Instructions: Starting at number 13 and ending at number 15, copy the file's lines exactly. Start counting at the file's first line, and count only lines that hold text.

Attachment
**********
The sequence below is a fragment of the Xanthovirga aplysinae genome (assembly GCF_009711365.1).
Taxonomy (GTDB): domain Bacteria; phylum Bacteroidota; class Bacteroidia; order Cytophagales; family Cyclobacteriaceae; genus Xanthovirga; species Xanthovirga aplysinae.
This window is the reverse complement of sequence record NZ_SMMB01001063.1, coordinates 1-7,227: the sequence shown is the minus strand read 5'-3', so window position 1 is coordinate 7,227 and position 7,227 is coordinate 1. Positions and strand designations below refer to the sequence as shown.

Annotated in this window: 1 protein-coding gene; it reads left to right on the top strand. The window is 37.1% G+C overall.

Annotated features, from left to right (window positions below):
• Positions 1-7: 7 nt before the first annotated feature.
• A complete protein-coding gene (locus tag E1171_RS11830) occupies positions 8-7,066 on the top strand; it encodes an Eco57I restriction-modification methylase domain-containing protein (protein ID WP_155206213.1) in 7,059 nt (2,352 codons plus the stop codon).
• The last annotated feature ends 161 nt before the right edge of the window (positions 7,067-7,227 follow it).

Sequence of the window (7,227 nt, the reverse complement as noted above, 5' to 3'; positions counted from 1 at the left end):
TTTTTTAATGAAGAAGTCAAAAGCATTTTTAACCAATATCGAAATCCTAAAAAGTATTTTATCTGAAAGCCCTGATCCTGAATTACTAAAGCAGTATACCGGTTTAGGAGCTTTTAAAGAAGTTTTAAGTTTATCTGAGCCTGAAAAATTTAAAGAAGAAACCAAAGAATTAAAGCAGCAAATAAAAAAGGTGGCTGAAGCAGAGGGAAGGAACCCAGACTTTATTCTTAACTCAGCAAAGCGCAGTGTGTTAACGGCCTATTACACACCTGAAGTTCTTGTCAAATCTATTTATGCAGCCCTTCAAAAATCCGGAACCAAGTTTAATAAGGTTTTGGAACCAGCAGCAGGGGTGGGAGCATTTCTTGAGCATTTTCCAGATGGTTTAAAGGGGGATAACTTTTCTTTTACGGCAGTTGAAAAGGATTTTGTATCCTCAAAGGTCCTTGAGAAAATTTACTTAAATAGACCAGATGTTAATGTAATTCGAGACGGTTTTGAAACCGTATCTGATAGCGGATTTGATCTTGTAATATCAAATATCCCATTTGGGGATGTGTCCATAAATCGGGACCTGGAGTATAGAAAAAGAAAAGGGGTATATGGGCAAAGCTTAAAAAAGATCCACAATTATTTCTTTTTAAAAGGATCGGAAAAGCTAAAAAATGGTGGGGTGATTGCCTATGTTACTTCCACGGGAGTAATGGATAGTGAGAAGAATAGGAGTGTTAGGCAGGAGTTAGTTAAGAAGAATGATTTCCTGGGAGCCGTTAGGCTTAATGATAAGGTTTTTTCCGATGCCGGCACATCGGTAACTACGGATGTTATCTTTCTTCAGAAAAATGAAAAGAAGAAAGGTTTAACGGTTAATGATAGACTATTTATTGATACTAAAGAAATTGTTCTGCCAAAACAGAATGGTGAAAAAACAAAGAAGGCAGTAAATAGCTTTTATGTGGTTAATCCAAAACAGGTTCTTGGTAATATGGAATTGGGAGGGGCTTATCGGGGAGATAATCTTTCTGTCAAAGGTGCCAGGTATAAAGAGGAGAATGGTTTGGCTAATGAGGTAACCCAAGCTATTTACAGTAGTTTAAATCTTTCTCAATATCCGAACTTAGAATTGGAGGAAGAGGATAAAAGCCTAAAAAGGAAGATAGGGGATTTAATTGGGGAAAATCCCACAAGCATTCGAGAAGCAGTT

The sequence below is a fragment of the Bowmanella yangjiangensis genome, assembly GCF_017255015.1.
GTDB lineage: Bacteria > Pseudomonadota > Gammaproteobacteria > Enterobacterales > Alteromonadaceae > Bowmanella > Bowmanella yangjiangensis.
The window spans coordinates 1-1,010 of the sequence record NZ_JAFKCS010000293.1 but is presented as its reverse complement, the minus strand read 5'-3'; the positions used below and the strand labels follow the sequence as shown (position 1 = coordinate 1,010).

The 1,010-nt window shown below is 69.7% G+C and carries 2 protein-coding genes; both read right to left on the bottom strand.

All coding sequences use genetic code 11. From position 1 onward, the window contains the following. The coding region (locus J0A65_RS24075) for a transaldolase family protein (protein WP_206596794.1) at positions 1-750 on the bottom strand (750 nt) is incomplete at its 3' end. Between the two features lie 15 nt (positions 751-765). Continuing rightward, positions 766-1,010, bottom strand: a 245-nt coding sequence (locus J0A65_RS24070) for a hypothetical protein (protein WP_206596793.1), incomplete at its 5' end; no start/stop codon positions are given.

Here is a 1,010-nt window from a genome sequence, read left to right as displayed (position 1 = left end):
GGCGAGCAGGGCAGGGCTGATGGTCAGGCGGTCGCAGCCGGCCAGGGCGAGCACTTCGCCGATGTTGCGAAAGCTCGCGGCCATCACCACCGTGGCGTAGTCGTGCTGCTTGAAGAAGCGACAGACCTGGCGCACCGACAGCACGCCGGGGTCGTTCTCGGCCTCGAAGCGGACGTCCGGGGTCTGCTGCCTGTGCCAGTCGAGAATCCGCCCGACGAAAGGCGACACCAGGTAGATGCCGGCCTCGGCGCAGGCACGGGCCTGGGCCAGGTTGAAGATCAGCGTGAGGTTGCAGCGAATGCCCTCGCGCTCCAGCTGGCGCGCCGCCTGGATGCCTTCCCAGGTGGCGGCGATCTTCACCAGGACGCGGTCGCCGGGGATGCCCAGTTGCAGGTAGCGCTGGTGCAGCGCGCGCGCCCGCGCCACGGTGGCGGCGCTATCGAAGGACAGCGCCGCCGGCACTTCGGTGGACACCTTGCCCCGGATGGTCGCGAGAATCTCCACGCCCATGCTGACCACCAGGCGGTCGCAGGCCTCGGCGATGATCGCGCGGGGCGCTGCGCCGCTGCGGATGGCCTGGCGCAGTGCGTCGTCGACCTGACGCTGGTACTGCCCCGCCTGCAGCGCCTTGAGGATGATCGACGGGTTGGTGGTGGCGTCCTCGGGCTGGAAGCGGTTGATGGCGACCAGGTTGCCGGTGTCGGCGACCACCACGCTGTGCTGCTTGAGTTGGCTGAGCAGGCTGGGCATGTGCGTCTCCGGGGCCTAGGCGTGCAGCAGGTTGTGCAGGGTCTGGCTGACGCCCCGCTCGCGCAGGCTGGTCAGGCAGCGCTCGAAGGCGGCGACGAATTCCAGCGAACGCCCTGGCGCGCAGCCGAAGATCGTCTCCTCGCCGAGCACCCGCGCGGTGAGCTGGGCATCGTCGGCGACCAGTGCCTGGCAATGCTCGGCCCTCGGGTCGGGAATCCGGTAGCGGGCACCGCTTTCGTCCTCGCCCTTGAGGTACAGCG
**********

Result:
The window spans coordinates 1-1,010 of the sequence record NZ_JAFKCS010000293.1 but is presented as its reverse complement, the minus strand read 5'-3'; the positions used below and the strand labels follow the sequence as shown (position 1 = coordinate 1,010).

The 1,010-nt window shown below is 69.7% G+C and carries 2 protein-coding genes; both read right to left on the bottom strand.

All coding sequences use genetic code 11. From position 1 onward, the window contains the following. The coding region (locus J0A65_RS24075) for a transaldolase family protein (protein WP_206596794.1) at positions 1-750 on the bottom strand (750 nt) is incomplete at its 3' end. Between the two features lie 15 nt (positions 751-765). Continuing rightward, positions 766-1,010, bottom strand: a 245-nt coding sequence (locus J0A65_RS24070) for a hypothetical protein (protein WP_206596793.1), incomplete at its 5' end; no start/stop codon positions are given.